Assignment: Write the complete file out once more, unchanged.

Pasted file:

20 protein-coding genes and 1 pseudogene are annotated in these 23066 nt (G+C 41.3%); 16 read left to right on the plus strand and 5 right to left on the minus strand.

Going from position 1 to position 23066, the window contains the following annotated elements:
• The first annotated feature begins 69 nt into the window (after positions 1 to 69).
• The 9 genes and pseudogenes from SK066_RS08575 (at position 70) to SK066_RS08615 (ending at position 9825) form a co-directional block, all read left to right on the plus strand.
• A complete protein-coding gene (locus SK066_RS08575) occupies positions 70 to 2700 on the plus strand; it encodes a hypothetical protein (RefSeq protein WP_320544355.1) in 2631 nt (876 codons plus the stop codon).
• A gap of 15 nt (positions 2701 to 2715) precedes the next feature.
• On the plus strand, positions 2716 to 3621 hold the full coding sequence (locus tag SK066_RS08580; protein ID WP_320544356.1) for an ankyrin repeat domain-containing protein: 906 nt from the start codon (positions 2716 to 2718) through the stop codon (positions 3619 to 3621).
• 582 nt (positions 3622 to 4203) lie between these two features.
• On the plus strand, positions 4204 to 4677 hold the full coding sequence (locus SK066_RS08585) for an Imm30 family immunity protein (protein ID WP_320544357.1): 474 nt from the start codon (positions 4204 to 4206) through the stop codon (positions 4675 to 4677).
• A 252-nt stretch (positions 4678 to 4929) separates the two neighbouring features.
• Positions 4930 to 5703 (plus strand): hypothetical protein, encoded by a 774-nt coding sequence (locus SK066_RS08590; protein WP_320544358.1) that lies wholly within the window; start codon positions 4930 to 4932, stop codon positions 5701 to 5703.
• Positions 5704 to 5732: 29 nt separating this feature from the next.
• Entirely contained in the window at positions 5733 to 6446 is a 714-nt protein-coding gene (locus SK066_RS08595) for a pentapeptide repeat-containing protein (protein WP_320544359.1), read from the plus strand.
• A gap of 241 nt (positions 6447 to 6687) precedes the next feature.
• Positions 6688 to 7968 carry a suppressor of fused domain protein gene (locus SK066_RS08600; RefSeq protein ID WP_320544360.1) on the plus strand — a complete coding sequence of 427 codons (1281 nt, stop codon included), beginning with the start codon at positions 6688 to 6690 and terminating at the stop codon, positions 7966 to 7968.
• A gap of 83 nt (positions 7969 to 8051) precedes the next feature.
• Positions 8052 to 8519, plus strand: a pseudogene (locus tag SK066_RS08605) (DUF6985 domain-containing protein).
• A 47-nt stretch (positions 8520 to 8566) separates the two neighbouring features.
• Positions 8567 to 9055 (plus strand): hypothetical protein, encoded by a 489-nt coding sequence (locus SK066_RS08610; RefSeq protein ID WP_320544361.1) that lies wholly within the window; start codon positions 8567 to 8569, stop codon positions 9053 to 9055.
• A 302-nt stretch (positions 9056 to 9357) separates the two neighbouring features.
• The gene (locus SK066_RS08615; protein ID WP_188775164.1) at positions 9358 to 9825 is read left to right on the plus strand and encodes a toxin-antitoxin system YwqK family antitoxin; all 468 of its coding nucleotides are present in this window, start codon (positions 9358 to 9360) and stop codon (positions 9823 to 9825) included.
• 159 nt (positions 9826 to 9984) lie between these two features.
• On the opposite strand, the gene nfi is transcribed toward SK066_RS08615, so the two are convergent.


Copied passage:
20 protein-coding genes and 1 pseudogene are annotated in these 23066 nt (G+C 41.3%); 16 read left to right on the plus strand and 5 right to left on the minus strand.

Going from position 1 to position 23066, the window contains the following annotated elements:
• The first annotated feature begins 69 nt into the window (after positions 1 to 69).
• The 9 genes and pseudogenes from SK066_RS08575 (at position 70) to SK066_RS08615 (ending at position 9825) form a co-directional block, all read left to right on the plus strand.
• A complete protein-coding gene (locus SK066_RS08575) occupies positions 70 to 2700 on the plus strand; it encodes a hypothetical protein (RefSeq protein WP_320544355.1) in 2631 nt (876 codons plus the stop codon).
• A gap of 15 nt (positions 2701 to 2715) precedes the next feature.
• On the plus strand, positions 2716 to 3621 hold the full coding sequence (locus tag SK066_RS08580; protein ID WP_320544356.1) for an ankyrin repeat domain-containing protein: 906 nt from the start codon (positions 2716 to 2718) through the stop codon (positions 3619 to 3621).
• 582 nt (positions 3622 to 4203) lie between these two features.
• On the plus strand, positions 4204 to 4677 hold the full coding sequence (locus SK066_RS08585) for an Imm30 family immunity protein (protein ID WP_320544357.1): 474 nt from the start codon (positions 4204 to 4206) through the stop codon (positions 4675 to 4677).
• A 252-nt stretch (positions 4678 to 4929) separates the two neighbouring features.
• Positions 4930 to 5703 (plus strand): hypothetical protein, encoded by a 774-nt coding sequence (locus SK066_RS08590; protein WP_320544358.1) that lies wholly within the window; start codon positions 4930 to 4932, stop codon positions 5701 to 5703.
• Positions 5704 to 5732: 29 nt separating this feature from the next.
• Entirely contained in the window at positions 5733 to 6446 is a 714-nt protein-coding gene (locus SK066_RS08595) for a pentapeptide repeat-containing protein (protein WP_320544359.1), read from the plus strand.
• A gap of 241 nt (positions 6447 to 6687) precedes the next feature.
• Positions 6688 to 7968 carry a suppressor of fused domain protein gene (locus SK066_RS08600; RefSeq protein ID WP_320544360.1) on the plus strand — a complete coding sequence of 427 codons (1281 nt, stop codon included), beginning with the start codon at positions 6688 to 6690 and terminating at the stop codon, positions 7966 to 7968.
• A gap of 83 nt (positions 7969 to 8051) precedes the next feature.
• Positions 8052 to 8519, plus strand: a pseudogene (locus tag SK066_RS08605) (DUF6985 domain-containing protein).
• A 47-nt stretch (positions 8520 to 8566) separates the two neighbouring features.
• Positions 8567 to 9055 (plus strand): hypothetical protein, encoded by a 489-nt coding sequence (locus SK066_RS08610; RefSeq protein ID WP_320544361.1) that lies wholly within the window; start codon positions 8567 to 8569, stop codon positions 9053 to 9055.
• A 302-nt stretch (positions 9056 to 9357) separates the two neighbouring features.
• The gene (locus SK066_RS08615; protein ID WP_188775164.1) at positions 9358 to 9825 is read left to right on the plus strand and encodes a toxin-antitoxin system YwqK family antitoxin; all 468 of its coding nucleotides are present in this window, start codon (positions 9358 to 9360) and stop codon (positions 9823 to 9825) included.
• 159 nt (positions 9826 to 9984) lie between these two features.
• On the opposite strand, the gene nfi is transcribed toward SK066_RS08615, so the two are convergent.